The Scream is maybe the noisiest way in which pastel has ever been put to cardboard. The painting depicts a form bracing its ears against a noise bellowing out across the Norwegian landscape. Famously a self-portrait, the lantern-jawed terror can be explained away as the Norwegian author Edvard Munch reckoning with his neurasthenia, a vaguely defined mental condition tied to sleep and emotional disturbances. However, a poem scrawled in slanted red ink along the bottom of the original frame hints at a more existential threat. It describes Munch on an evening stroll through Ekeberg, a neighborhood just outside of Oslo. Passing a “blue-black” fjord on his right, Munch paused suddenly and let his two other friends walk ahead as he “stayed behind – quaking with Angst.” The Scream depicts the moment a chill ran through his blood: what he described as “the great Scream in Nature.”
In line with the motives of the expressionist movement, Munch’s masterpiece inspires the same feelings of angst and isolation in its observer. The sharp lines of the walkway direct the observer to the disinterest exhibited by the frame’s two other occupants. Utterly alone, the subject melts into the swirling chaos of the environment, isolated by terror. Many pieces of media have tried to express the same distress felt by the painting’s subject, but few show the viewer how “the great Scream in Nature” might have sounded. However, 114 years after the creation of The Scream, a show airing on basic cable offered a unique answer.
Munch’s abrasive proto-expressionist work was particularly shocking to a world undergoing the second industrial revolution, mirroring the anxiety rampant throughout a world reckless with innovation. Modern noise evolved from the hum of the radio to the roar of a jet engine in half a century. Media evolved from stills to moving stills and then to moving shouting stills. Still, nothing screams louder than anxiety. It isolates and allows the calmness in the world to implode inwards. Matthew Weiner’s award-winning drama, Mad Men, recognizes this truth and uses its creative sound design to express the anxiety ingrained at its core.
Break-neck-paced dramas like the Safdie brothers’ Uncut Gems and Emma Seligman’s Shiva Baby explode with bombastic synthwave and violent string arrangements, but they lack the haunting dread of The Scream. It’s the feeling that something is just a little off in a big way: like you forgot to turn off a burner. In Mad Men, this dread builds steadily through the decade, from the assassination of JFK to the nuclear arms race and the rise of the civil rights movement. It lives twitching in the background, cocked and loaded to blow apart the lives of characters strung together with cigarettes and lies. This constant anxiety is defined by its isolating nature. It feels like nobody wants to talk about how crazy the world is; like nobody else hears the scream. The show vocalizes this scream with a unique sound design that simmers in the background. It’s a wall of typewriters’ dings, sizzling cigarette buds, and wheezing horns always just off-screen and always just a little too loud. The most anxiety-ridden moments, like when protagonist Don Draper’s history as a military deserter and an identity thief is revealed, aren’t scored by music; they’re scored by layers of this noise, building until almost unbearable. The viewer, unable to place their discomfort, feels like The Scream’s subject as his two friends walk ahead, unburdened by “the great Scream in Nature.”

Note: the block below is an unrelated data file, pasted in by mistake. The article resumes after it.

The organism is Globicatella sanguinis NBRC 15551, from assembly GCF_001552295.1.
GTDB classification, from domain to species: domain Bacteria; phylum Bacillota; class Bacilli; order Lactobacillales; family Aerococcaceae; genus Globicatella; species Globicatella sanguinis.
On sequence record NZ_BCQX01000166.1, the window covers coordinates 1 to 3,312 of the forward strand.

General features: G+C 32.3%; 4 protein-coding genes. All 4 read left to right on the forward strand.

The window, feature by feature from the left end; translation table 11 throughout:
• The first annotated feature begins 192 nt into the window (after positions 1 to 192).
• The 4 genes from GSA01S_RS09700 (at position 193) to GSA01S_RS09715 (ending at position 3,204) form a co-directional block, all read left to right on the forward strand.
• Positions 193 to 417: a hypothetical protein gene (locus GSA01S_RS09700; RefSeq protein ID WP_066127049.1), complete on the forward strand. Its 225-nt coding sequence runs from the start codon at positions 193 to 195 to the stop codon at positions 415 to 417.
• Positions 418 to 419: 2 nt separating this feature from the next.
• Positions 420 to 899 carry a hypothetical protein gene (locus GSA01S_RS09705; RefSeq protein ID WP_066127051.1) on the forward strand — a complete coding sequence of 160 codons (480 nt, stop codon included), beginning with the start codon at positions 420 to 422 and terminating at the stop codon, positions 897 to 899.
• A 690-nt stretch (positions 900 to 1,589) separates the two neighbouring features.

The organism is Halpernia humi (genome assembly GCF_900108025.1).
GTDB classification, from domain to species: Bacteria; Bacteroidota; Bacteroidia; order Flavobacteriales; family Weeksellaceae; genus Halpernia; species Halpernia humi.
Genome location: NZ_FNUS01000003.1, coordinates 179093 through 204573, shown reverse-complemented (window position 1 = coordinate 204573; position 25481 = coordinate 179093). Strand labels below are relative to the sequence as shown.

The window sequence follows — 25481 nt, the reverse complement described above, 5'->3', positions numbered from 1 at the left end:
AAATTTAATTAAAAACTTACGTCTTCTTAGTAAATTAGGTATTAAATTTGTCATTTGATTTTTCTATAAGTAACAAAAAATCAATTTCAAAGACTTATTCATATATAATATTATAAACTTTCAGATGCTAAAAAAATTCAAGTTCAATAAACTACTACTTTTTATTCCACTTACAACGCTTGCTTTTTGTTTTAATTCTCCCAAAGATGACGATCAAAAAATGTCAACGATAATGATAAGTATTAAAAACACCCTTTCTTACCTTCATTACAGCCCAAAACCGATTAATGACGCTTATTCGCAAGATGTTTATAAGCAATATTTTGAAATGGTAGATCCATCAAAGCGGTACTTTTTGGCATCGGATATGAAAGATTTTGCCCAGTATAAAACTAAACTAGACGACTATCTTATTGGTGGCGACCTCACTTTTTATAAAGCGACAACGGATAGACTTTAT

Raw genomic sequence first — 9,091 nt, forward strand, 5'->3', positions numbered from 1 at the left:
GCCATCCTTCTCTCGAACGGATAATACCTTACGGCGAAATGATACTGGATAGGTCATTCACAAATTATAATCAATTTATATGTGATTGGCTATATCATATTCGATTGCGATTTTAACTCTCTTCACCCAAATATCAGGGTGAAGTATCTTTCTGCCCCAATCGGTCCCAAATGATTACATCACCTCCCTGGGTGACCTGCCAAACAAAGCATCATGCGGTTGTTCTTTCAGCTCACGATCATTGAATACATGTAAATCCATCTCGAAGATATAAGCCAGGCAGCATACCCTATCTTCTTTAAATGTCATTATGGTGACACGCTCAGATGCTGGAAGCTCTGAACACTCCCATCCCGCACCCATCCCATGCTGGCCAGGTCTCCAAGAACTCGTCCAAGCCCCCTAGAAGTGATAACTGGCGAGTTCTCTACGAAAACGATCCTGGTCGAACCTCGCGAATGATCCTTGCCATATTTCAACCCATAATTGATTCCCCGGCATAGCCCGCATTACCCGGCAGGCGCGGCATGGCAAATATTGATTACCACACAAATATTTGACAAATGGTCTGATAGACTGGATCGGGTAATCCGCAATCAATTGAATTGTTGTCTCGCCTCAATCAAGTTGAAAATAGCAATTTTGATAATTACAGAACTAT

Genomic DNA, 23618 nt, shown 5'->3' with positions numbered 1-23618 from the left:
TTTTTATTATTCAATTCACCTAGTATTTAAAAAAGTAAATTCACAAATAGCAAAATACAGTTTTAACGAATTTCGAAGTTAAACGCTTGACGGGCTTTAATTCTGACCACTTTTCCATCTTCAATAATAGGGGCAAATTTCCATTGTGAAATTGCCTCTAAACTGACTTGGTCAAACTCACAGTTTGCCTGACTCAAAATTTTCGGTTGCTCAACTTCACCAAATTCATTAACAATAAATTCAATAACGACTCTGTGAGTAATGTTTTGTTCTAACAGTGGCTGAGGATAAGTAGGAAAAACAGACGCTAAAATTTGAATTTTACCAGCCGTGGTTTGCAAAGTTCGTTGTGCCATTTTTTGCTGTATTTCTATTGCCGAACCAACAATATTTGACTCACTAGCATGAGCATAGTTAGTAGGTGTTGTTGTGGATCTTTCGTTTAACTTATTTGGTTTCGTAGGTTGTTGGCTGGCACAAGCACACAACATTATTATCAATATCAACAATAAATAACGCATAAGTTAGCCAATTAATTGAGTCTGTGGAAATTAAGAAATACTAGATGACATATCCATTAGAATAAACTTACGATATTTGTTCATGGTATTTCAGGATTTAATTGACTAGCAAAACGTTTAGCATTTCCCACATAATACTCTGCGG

But how could the luxurious excess of an Ad Man’s lifestyle or the excessive beauty of a bloody sunset over the Norwegian fjord possibly inspire unhappiness? It’s the consideration of how happy you feel in that moment and the curiosity of how you could ever possibly feel happier. It’s realizing that the world is too sprawling to ever experience everything you want to experience or feel everything you want to feel. A similar drive for happiness pushes the cast of Mad Men to sex, drugs, affairs, divorce, blackmail, and ultimately unhappiness. But the viewer always empathizes with this drive because the show is shrouded in the constant noise of an expanding world that might leave its occupants behind. The Scream shows the world through the eyes of anxiety, while Mad Men paints an anxious world with noise. However, both pieces of media successfully reflect the anxiety of their time because they place the viewer into a world that either feels too big to understand or sounds too aggressive to be reasoned with.